This is an area of my life where I’ve been coasting. It reminds me of the people who join Toastmasters, and ten years later they’re still in Toastmasters and still doing 7-minute speeches. They progress a lot during the first year and then coast. They let Toastmasters’ limitations become their limits. They talk about going pro, and five years later they’re still talking about going pro, but they’ve collected more speech contest trophies. That’s basically what I did for exercise. I pushed myself for a few years and then coasted.

I like the path I followed with speaking, where I kept finding new ways to challenge myself each year. I see a progression of growth there year after year. And because of that progression, I enjoyed it more.

I was happiest with my physical fitness when I experienced a similar progression, like when I was building up to longer distances with running or when I was going through the belt ranks in martial arts. I remember how excited I was when I ran 13 miles in two hours… or when I did a jump flying side kick through two boards.

During the late 1990s, exercise and fitness were major threads in my life. They were foreground experiences, at least as important to me as my work. Those were bad years for my finances, but they were good years for my body. I consciously created my physical journey back then. I didn’t merely follow someone else’s program, and I didn’t coast.

Hiring a personal trainer can mix things up temporarily. I’ve done that before. It was fun and challenging at first, but it also felt routine after a while. Whenever I do someone else’s program, even if it’s a flexible program, I always fall out of sync with it.

Personal growth as self-knowledge

Bruce Lee said that one of the benefits of personal growth is self-knowledge. Training is a spiritual journey that helps you discover who you are. I’ve felt this way about other growth threads in my life, such as blogging, speaking, traveling, and relationships. This awareness that we’re on a journey to self-knowledge becomes part of the motivation for having new experiences.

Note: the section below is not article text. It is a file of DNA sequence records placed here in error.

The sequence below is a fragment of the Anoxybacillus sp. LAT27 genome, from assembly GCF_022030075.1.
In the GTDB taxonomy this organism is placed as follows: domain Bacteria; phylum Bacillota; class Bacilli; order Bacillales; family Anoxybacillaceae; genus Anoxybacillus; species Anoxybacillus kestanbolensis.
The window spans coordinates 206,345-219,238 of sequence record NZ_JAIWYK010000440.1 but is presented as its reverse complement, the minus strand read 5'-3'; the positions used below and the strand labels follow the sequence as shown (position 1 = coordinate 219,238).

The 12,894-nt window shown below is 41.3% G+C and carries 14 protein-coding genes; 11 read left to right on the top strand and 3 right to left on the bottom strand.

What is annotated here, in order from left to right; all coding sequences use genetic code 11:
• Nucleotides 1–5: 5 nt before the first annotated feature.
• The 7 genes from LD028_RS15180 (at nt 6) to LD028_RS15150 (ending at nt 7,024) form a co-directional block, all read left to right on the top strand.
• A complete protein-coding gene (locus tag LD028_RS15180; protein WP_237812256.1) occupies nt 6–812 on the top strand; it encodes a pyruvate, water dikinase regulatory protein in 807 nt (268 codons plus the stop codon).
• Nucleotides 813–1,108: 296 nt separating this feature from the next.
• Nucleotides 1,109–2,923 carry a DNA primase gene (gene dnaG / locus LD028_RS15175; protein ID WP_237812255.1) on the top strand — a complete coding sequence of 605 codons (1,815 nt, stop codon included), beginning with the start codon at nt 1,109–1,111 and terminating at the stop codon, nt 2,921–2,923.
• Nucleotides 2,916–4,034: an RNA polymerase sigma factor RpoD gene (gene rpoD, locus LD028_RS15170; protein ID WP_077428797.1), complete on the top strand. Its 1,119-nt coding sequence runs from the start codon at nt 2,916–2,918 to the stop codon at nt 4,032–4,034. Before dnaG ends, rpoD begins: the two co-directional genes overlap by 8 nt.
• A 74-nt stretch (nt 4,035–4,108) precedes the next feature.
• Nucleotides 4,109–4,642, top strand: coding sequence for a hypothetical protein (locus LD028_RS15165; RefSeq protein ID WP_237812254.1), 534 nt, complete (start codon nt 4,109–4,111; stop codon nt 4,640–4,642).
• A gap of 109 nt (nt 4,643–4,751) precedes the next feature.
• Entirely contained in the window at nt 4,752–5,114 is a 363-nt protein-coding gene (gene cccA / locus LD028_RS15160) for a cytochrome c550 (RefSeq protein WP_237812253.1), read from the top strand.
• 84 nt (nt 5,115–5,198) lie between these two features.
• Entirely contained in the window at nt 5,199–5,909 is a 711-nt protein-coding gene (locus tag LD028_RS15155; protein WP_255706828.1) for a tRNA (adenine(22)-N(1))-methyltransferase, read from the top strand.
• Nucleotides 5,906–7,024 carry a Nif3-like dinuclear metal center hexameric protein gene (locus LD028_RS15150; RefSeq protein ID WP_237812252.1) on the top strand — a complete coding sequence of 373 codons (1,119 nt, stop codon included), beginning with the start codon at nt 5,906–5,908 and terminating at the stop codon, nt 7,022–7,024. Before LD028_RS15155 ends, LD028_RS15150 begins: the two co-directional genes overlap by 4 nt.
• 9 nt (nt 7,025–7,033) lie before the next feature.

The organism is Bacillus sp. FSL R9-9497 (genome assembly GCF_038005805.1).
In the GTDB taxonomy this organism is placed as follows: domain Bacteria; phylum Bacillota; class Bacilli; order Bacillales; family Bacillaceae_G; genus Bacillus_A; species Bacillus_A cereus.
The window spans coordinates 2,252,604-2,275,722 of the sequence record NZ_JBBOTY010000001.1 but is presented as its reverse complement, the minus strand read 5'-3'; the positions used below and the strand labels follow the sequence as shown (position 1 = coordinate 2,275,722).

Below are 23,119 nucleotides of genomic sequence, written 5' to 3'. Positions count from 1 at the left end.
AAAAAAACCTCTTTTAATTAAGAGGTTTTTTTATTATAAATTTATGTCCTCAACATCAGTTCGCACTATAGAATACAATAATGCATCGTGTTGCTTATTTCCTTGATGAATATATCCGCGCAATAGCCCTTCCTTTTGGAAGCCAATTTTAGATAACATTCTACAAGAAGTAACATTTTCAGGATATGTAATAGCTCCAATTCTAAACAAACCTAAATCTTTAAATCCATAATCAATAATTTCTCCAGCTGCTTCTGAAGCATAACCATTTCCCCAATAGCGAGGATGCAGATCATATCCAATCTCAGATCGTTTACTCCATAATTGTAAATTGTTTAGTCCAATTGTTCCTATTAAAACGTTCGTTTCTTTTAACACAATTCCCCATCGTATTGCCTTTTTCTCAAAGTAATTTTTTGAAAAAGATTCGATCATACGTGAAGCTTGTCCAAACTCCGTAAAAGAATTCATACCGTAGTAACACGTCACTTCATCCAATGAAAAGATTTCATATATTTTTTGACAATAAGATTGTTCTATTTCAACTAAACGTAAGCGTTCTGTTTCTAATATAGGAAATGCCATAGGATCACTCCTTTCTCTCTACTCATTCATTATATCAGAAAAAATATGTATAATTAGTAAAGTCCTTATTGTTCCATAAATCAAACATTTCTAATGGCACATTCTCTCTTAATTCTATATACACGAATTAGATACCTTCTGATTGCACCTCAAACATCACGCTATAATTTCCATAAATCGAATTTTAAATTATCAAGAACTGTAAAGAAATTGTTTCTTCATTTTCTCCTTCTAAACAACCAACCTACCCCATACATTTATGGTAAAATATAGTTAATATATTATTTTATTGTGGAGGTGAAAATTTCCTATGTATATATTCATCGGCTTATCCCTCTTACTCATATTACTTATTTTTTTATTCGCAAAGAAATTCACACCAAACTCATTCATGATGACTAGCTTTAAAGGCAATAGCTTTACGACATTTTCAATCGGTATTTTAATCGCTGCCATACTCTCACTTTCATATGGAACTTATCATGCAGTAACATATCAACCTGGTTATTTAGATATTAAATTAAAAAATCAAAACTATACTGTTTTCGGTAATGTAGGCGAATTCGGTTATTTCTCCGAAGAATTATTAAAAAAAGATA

I lost sight of how to align my physical journey with improving self-knowledge. Doing another workout program doesn’t teach me much about myself anymore. Each program reminds me of the strengths, weaknesses, and growth experiences that I’ve already been exposed to. I’ll get faster, stronger, and fitter for a short time. I’ll run into walls and push through them. It’s predictable. I’ll improve physically for a while, but the spiritual gains are weak, so it’s not sustainable as part of my growth journey.

When I was in high school, I hated running because I was terrible at it. I had no endurance and could barely do a mile. Transforming running into something I enjoyed during my 20s was a growth experience for me. The point wasn’t to run farther and faster. The point was to have the experience of turning a weakness into a strength.

Training in martial arts was empowering. I felt stronger and more powerful in my body. I felt safer in the world. I might get hurt, but I wasn’t worried about getting hurt. Getting kicked hard in the ribs was a lesson. Gushing blood from a split lip was another lesson. I learned to trust my instincts and move without thinking.

My fitness improved when there was a spiritual growth lesson inside the training. This has been true of all aspects of my life. I’ve just been better at applying this lesson to other areas.

One way or another, ideas seek expression. Reviewing the past decade showed me that the spiritual journey is woven throughout all areas of life — mental, physical, social, financial, etc. To grow consciously means to deliberately seek out these spiritual lessons to sculpt and elevate our conscious selves. This is something we can seek every day if we choose to, and these are the days we’ll count among our best.

Steve Recommends
Here are my recommendations for products and services I've reviewed that can improve your results. This is a short list since it only includes my top picks.